Or maybe not. Not yet, anyway.
I have to admit, though, when I first read the headlines telling us that doctors at University College London Hospital had successfully implanted an embryo known to be free of the BRCA gene mutation, my heart skipped a beat. After all, as breast cancer survivors, how many times have we thought, “I’d give anything for my daughter (or son, for that matter) not to go through what I’ve gone through.” How we’ve wished we could spare them the horrors of breast cancer.
So what’s going on? Can genetic testing before birth really prevent breast cancer?
The short answer is no, not yet. But promising results have been achieved using a genetic screening technique known as pre-implantation genetic diagnosis, or PGD for short. Genetic pre-screening is performed during the in-vitro fertilization (IVF) process. Once an egg has been fertilized, a cell is taken from the embryo and examined for genetic disorders prior to the embryo being implanted in the uterus.
Originally, infertile couples looked to in-vitro fertilization as a way to have a child of their own, and often genetic pre-screening was done as a matter of course. As far back as 1990, PGD was used to avoid having children with cystic fibrosis, and is now also used to detect such disorders as Down syndrome, Hemophilia A and Tay-Sachs disease. Recently, genetic pre-screening has been able to successfully test for both the BRCA-1 and BRCA-2 genetic mutations, and this is why we are hearing about it in relation to breast cancer.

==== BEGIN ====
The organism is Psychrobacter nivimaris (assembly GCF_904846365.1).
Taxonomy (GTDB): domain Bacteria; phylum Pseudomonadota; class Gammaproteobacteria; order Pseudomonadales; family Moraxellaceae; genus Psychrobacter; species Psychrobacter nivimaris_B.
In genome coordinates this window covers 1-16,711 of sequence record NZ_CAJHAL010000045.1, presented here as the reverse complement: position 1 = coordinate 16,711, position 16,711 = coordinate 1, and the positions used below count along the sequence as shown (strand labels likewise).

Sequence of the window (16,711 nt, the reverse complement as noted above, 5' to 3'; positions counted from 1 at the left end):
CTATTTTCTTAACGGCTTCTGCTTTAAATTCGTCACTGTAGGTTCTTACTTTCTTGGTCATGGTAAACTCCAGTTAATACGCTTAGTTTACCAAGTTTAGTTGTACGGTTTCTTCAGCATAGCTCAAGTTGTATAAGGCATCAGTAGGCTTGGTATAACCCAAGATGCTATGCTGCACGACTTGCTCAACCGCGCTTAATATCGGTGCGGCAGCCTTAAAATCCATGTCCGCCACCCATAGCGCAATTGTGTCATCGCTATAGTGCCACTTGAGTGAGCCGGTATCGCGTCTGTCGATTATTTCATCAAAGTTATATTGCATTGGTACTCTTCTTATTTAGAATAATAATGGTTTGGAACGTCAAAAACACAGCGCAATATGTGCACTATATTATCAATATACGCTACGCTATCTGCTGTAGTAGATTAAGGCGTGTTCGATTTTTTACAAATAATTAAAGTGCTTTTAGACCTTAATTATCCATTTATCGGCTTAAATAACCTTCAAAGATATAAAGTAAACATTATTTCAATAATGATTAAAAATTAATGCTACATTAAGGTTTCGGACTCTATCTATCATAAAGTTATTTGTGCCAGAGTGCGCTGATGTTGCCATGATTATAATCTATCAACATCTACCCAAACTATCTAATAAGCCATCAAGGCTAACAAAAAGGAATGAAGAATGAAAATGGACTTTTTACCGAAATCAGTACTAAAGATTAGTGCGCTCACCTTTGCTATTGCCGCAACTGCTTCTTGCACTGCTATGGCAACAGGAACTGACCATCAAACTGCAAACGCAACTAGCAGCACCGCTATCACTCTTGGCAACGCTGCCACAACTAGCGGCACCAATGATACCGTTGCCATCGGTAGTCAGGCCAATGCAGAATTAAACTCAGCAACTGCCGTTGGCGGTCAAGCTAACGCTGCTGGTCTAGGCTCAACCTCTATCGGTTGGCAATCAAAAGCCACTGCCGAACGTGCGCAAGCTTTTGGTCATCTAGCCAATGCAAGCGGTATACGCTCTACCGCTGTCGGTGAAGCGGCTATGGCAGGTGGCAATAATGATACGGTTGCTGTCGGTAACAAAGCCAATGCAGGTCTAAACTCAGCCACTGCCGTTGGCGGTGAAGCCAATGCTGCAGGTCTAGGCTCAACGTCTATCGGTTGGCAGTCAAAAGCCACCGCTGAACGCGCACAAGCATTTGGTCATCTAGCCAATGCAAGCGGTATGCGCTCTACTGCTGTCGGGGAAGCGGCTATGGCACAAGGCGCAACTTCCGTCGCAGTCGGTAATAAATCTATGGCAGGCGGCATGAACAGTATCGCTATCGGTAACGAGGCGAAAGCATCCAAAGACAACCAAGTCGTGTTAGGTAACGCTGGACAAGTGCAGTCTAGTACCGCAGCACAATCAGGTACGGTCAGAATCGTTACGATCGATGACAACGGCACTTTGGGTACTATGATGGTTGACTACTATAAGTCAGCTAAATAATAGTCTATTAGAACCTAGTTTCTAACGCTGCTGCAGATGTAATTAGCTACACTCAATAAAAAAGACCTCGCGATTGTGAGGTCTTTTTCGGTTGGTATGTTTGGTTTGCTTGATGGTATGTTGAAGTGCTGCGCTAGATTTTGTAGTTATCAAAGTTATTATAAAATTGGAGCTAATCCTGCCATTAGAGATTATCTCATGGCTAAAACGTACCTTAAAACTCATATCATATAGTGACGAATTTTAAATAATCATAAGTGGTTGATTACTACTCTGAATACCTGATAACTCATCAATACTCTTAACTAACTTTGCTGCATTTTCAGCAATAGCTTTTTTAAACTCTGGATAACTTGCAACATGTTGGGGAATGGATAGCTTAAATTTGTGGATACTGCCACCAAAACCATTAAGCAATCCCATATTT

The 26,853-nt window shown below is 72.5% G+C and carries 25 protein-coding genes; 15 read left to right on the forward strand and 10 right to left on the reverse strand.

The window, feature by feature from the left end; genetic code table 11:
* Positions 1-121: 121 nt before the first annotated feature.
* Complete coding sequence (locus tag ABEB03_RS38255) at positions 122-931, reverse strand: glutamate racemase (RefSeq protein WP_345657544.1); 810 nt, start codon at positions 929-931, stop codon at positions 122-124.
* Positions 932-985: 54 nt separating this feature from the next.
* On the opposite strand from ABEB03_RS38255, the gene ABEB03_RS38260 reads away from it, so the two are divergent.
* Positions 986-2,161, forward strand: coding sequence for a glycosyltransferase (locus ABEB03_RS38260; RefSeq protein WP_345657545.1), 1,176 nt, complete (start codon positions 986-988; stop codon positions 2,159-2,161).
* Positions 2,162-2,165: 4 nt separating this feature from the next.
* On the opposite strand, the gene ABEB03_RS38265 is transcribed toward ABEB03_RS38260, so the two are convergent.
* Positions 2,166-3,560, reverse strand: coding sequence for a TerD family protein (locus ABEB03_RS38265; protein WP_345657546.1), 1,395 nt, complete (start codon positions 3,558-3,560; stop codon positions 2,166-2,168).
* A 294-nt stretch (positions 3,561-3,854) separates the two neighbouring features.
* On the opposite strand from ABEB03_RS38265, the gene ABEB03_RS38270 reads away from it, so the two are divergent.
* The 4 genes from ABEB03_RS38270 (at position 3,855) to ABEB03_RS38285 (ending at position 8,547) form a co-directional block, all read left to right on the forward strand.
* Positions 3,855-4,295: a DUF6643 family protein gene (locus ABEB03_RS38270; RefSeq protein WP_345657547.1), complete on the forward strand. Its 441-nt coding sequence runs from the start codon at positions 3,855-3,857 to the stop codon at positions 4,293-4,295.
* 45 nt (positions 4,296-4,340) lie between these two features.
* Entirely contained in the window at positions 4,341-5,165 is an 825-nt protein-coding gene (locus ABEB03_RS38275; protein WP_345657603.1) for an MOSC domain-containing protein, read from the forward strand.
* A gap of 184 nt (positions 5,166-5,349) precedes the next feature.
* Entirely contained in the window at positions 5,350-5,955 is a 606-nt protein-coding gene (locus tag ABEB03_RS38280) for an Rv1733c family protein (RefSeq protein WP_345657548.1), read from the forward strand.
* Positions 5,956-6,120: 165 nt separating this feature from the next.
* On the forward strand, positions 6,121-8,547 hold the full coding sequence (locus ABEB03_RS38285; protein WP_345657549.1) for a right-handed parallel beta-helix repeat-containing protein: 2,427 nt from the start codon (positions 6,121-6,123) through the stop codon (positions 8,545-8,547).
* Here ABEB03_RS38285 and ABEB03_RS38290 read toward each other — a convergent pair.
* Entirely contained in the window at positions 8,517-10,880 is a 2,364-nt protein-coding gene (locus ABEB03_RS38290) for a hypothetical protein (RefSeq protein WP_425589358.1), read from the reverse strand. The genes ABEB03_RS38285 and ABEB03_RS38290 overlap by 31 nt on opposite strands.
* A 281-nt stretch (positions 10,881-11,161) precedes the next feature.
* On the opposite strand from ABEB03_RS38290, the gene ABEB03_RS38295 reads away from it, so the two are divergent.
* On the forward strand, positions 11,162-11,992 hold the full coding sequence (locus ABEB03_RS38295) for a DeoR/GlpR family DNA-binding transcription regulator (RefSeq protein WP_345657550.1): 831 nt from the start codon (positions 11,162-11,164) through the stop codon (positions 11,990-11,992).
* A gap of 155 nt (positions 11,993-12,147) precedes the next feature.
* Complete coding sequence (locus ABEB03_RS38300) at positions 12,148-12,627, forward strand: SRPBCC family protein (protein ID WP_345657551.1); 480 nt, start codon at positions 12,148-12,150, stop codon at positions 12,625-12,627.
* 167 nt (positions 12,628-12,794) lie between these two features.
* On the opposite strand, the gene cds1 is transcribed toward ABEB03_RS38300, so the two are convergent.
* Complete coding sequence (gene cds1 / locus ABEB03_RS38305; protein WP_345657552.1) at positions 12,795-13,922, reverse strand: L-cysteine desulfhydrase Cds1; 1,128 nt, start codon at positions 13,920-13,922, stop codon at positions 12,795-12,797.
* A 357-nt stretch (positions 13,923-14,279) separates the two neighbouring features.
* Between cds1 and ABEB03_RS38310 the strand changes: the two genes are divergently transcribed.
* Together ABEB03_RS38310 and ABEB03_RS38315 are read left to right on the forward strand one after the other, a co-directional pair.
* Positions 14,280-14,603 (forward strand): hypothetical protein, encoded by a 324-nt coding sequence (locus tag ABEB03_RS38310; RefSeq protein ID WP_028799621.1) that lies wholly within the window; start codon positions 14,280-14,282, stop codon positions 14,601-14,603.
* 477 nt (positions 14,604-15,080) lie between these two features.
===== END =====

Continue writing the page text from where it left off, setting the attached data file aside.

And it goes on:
The fact that PGD can confirm there is no BRCA gene mutation in the embryo is enormous. But still, there is no guarantee that this child will not get breast cancer. As many experts have pointed out, and specifically Dr. Marisa Weiss, founder and president of Breastcancer.org, the majority of breast cancer is attributable to genetic changes later in life, rather than to an inherited genetic abnormality. In other words, the majority of us get breast cancer because of something that happens to our genes after we are born – not because of the genes we were born with. So, while the risk of breast cancer is certainly reduced when PGD confirms there is no BRCA mutation, the risk of breast cancer is not removed altogether.
Now, with the advances in PGD, many couples who are not infertile will be considering in-vitro fertilization and genetic pre-screening as a means to ensure a “healthy” child; i.e. a child free from specific genetic disorders. Critics fear this testing will open the door for the creation of “designer babies” – genetically engineered for health, beauty, intelligence and the like.
While designer babies in the truest sense may only be a product of our overactive imaginations, genetic pre-screening has the potential to open a Pandora’s box of social, political, and religious issues that will be difficult to transcend.
I can’t help but think of the adage, “Be careful what you wish for, lest it come true."